2. Sonny Gray to the Mets
The Sonny Gray experiment in the Bronx was a disaster, but it could’ve been a lot more beneficial in Queens. Like we said, the Mets seem to get more things right than not with their pitchers and the Yankees … don’t.
Perhaps Gray couldn’t deal with the pressure in New York with the Yankees, but his success elsewhere speaks for itself. The changes he made upon arriving in Cincinnati clearly made a significant difference, so the “pressure factor” wasn’t the only one.
After 2018, that was it. Gray had a 4.51 ERA in 41 games with the Yanks. Wasn’t going to cut it. Brian Cashman shipped him to Cincinnati, and he’s since pitched like an All-Star (for the most part). But couldn’t the Mets have used a guy like Gray?
The Mets were looking to get back on track after that 77-85 season. They knew Zack Wheeler was probably leaving after 2019. They knew Steven Matz was inconsistent. Why didn’t they think of taking a flyer on Gray, who wasn’t fetching a whole lot on the trade market? Maybe the Yankees were afraid he’d revive himself across the city and make them look bad? Again, we don’t know.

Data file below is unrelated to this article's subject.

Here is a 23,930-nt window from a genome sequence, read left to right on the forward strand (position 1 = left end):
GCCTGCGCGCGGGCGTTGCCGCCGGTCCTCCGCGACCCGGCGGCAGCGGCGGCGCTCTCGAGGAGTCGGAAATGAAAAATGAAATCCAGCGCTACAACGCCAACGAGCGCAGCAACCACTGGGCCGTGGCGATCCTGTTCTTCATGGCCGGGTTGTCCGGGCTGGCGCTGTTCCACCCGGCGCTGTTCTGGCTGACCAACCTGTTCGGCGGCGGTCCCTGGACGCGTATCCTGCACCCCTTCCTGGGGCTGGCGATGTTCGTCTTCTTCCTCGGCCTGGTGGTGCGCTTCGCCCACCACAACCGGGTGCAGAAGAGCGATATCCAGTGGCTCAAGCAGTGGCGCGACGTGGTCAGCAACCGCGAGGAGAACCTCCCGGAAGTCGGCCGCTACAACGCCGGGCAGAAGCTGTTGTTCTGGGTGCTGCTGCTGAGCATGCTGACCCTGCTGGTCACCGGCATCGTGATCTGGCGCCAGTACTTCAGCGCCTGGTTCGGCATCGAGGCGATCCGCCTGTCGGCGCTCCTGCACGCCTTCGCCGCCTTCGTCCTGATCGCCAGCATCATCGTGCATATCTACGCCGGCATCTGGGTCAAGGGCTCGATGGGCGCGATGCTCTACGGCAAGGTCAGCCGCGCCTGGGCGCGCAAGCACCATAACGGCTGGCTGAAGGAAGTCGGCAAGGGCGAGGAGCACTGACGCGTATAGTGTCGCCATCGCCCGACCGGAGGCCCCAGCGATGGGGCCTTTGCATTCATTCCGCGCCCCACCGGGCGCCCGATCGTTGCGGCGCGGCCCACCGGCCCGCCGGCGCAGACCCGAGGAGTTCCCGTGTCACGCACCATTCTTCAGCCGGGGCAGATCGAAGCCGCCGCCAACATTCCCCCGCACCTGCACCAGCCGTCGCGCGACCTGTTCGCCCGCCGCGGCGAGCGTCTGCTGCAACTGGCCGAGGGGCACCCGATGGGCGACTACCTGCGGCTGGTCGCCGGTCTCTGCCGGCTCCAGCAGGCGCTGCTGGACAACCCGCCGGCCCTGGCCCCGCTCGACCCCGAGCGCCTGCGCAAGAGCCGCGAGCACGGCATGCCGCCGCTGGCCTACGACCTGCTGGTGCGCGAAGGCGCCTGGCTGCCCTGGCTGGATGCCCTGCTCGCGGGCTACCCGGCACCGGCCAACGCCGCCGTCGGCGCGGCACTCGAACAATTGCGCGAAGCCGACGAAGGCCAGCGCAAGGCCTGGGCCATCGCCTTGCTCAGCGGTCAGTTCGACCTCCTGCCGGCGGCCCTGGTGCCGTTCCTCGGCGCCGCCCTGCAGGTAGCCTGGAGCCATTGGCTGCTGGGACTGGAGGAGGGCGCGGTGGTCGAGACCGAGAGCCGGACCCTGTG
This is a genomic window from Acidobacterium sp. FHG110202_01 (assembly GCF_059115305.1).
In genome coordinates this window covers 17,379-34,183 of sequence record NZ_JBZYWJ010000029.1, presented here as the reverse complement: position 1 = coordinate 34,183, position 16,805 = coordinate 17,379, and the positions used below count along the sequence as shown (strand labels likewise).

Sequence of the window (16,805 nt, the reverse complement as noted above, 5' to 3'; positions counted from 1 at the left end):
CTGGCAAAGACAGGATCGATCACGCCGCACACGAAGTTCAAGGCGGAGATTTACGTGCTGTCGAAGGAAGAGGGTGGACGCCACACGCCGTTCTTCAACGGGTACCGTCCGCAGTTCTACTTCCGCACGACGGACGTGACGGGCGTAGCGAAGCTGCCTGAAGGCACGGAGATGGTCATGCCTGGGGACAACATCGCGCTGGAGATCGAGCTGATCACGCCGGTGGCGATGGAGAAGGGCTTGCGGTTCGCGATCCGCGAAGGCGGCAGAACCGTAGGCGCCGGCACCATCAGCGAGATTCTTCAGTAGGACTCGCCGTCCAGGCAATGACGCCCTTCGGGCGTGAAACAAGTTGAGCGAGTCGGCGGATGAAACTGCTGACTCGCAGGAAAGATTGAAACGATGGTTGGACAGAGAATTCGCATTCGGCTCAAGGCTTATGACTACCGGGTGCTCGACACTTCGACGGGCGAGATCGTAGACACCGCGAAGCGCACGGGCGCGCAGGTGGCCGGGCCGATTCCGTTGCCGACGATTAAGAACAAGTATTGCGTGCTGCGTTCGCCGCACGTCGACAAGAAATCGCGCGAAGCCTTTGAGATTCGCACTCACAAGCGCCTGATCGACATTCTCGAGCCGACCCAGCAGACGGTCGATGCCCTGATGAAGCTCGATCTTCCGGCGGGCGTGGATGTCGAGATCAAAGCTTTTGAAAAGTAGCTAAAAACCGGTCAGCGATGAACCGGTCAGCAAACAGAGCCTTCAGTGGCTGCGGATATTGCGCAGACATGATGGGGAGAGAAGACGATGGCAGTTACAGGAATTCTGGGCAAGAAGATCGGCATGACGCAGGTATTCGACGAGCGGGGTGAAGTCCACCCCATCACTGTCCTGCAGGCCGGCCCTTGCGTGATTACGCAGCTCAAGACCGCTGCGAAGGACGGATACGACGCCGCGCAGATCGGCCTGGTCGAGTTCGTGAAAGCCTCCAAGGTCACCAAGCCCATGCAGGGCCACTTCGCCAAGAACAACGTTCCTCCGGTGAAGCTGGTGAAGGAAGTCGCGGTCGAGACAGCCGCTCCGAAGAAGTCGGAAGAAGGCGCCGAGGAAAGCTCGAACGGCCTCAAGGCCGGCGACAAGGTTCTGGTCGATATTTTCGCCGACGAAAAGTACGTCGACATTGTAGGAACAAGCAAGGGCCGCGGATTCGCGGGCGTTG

Gray signed an extension shortly after the trade, one the Mets would’ve loved to fit in their budget. Three years, $30 million and a $12 million club option for a fourth. Tremendous value for a mid-rotation arm who could top out as a co-ace.
The Mets are obviously OK with their starting pitching right now (they’re the best in the league), but Gray would’ve come in handy after Noah Syndergaard’s injury and Wheeler’s and Matz’s departures. They’re in the market for starting pitching help ahead of the trade deadline due to injuries and lack of depth.